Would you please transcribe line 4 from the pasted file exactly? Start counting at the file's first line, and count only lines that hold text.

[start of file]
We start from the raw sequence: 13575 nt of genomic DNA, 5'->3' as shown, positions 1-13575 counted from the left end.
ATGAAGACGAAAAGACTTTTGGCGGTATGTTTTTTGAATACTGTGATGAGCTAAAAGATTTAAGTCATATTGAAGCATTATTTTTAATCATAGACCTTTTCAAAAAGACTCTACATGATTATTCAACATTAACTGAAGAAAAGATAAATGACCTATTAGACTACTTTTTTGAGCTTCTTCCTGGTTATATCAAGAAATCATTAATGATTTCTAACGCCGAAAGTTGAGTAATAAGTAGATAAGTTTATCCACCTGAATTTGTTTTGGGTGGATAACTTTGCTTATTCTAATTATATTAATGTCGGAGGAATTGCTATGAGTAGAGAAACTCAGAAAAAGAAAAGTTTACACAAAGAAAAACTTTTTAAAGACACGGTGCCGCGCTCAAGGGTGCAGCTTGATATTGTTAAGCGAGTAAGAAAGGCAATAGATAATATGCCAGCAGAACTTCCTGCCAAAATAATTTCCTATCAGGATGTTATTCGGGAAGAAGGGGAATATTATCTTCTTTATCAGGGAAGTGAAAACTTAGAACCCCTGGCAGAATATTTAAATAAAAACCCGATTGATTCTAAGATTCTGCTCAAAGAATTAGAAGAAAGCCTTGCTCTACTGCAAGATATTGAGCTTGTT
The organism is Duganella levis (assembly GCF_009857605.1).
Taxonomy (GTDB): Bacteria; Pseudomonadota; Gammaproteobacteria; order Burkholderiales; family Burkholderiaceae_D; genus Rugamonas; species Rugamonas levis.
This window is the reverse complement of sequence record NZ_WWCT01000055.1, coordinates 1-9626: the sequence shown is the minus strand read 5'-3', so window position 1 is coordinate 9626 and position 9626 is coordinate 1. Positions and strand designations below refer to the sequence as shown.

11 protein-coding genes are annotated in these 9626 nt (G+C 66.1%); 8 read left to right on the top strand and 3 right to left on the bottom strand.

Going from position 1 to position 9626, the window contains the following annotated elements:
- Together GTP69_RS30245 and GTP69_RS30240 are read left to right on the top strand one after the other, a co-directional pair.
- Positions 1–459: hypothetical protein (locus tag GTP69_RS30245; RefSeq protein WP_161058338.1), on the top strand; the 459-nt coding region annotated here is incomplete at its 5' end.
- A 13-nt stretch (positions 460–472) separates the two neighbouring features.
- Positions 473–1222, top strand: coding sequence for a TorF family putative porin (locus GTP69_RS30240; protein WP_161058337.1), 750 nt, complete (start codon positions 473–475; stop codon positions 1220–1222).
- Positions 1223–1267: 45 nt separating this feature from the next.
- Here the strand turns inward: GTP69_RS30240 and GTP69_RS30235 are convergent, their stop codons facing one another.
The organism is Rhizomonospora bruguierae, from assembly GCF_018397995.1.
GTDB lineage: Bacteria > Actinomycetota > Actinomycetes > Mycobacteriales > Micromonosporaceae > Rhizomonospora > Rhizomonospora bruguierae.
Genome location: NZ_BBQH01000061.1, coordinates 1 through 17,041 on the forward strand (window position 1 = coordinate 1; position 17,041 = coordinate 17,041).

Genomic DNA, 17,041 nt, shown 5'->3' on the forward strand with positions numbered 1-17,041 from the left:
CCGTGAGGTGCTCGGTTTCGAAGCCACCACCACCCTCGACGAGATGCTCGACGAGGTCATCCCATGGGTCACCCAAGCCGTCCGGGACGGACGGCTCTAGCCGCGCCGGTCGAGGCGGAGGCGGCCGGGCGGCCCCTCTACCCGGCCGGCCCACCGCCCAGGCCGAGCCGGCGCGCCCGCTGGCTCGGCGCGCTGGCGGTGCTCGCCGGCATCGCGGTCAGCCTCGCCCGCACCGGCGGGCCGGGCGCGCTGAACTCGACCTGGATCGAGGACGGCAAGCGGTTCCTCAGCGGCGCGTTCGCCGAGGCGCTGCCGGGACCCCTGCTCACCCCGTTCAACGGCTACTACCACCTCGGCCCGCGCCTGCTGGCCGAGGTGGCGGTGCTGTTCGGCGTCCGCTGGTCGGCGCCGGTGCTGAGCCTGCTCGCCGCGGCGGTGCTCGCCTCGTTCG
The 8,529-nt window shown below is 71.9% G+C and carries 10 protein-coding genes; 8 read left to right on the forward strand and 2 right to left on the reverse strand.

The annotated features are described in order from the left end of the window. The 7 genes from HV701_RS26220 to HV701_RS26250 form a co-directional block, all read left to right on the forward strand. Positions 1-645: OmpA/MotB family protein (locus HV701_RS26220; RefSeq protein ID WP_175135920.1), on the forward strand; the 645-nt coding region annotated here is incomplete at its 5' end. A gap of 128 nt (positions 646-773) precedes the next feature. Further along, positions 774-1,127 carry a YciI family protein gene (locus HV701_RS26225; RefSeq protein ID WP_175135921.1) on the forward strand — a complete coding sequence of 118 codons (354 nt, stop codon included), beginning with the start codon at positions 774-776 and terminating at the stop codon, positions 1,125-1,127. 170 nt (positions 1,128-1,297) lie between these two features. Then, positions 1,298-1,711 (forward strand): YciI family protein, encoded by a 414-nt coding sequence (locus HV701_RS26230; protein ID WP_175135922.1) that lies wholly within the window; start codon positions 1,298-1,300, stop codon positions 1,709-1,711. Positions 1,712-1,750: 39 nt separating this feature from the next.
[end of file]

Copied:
Taxonomy (GTDB): Bacteria; Pseudomonadota; Gammaproteobacteria; order Burkholderiales; family Burkholderiaceae_D; genus Rugamonas; species Rugamonas levis.